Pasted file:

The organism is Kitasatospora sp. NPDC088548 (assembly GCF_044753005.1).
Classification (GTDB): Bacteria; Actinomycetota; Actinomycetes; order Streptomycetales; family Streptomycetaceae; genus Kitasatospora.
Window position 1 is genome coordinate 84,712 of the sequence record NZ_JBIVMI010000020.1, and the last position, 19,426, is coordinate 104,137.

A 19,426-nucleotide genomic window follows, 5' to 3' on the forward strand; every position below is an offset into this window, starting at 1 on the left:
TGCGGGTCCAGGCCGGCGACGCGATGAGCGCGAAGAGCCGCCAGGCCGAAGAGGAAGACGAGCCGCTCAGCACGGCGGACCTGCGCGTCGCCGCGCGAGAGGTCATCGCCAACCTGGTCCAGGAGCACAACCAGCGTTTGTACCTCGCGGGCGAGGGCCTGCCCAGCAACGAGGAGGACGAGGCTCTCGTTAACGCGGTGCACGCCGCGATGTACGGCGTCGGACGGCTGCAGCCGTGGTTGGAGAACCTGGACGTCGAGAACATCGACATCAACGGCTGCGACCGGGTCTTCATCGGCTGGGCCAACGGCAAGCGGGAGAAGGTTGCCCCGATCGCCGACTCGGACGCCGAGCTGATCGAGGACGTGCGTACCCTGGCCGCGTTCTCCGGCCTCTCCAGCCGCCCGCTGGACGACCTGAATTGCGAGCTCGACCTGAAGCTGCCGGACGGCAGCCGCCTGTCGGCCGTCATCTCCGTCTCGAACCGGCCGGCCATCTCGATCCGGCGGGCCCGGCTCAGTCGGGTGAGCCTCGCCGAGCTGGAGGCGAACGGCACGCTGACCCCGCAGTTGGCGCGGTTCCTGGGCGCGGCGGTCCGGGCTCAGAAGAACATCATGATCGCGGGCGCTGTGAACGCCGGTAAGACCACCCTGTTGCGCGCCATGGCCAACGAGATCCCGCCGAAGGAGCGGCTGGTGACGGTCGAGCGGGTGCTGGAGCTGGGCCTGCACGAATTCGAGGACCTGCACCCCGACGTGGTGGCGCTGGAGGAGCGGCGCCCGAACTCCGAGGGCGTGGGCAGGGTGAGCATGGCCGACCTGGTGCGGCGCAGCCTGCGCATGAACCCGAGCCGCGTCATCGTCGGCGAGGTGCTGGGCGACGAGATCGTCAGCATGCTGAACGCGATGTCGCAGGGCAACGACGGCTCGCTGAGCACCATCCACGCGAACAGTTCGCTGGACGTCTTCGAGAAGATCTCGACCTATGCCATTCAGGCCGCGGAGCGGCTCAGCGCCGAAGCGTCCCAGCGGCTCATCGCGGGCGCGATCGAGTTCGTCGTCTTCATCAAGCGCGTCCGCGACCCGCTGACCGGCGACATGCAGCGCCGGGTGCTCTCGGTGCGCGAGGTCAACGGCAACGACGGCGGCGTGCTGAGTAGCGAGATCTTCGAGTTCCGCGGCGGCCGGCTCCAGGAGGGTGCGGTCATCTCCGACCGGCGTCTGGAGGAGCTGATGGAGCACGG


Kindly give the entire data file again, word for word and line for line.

The organism is Kitasatospora sp. NPDC088548 (assembly GCF_044753005.1).
Classification (GTDB): Bacteria; Actinomycetota; Actinomycetes; order Streptomycetales; family Streptomycetaceae; genus Kitasatospora.
Window position 1 is genome coordinate 84,712 of the sequence record NZ_JBIVMI010000020.1, and the last position, 19,426, is coordinate 104,137.

A 19,426-nucleotide genomic window follows, 5' to 3' on the forward strand; every position below is an offset into this window, starting at 1 on the left:
TGCGGGTCCAGGCCGGCGACGCGATGAGCGCGAAGAGCCGCCAGGCCGAAGAGGAAGACGAGCCGCTCAGCACGGCGGACCTGCGCGTCGCCGCGCGAGAGGTCATCGCCAACCTGGTCCAGGAGCACAACCAGCGTTTGTACCTCGCGGGCGAGGGCCTGCCCAGCAACGAGGAGGACGAGGCTCTCGTTAACGCGGTGCACGCCGCGATGTACGGCGTCGGACGGCTGCAGCCGTGGTTGGAGAACCTGGACGTCGAGAACATCGACATCAACGGCTGCGACCGGGTCTTCATCGGCTGGGCCAACGGCAAGCGGGAGAAGGTTGCCCCGATCGCCGACTCGGACGCCGAGCTGATCGAGGACGTGCGTACCCTGGCCGCGTTCTCCGGCCTCTCCAGCCGCCCGCTGGACGACCTGAATTGCGAGCTCGACCTGAAGCTGCCGGACGGCAGCCGCCTGTCGGCCGTCATCTCCGTCTCGAACCGGCCGGCCATCTCGATCCGGCGGGCCCGGCTCAGTCGGGTGAGCCTCGCCGAGCTGGAGGCGAACGGCACGCTGACCCCGCAGTTGGCGCGGTTCCTGGGCGCGGCGGTCCGGGCTCAGAAGAACATCATGATCGCGGGCGCTGTGAACGCCGGTAAGACCACCCTGTTGCGCGCCATGGCCAACGAGATCCCGCCGAAGGAGCGGCTGGTGACGGTCGAGCGGGTGCTGGAGCTGGGCCTGCACGAATTCGAGGACCTGCACCCCGACGTGGTGGCGCTGGAGGAGCGGCGCCCGAACTCCGAGGGCGTGGGCAGGGTGAGCATGGCCGACCTGGTGCGGCGCAGCCTGCGCATGAACCCGAGCCGCGTCATCGTCGGCGAGGTGCTGGGCGACGAGATCGTCAGCATGCTGAACGCGATGTCGCAGGGCAACGACGGCTCGCTGAGCACCATCCACGCGAACAGTTCGCTGGACGTCTTCGAGAAGATCTCGACCTATGCCATTCAGGCCGCGGAGCGGCTCAGCGCCGAAGCGTCCCAGCGGCTCATCGCGGGCGCGATCGAGTTCGTCGTCTTCATCAAGCGCGTCCGCGACCCGCTGACCGGCGACATGCAGCGCCGGGTGCTCTCGGTGCGCGAGGTCAACGGCAACGACGGCGGCGTGCTGAGTAGCGAGATCTTCGAGTTCCGCGGCGGCCGGCTCCAGGAGGGTGCGGTCATCTCCGACCGGCGTCTGGAGGAGCTGATGGAGCACGG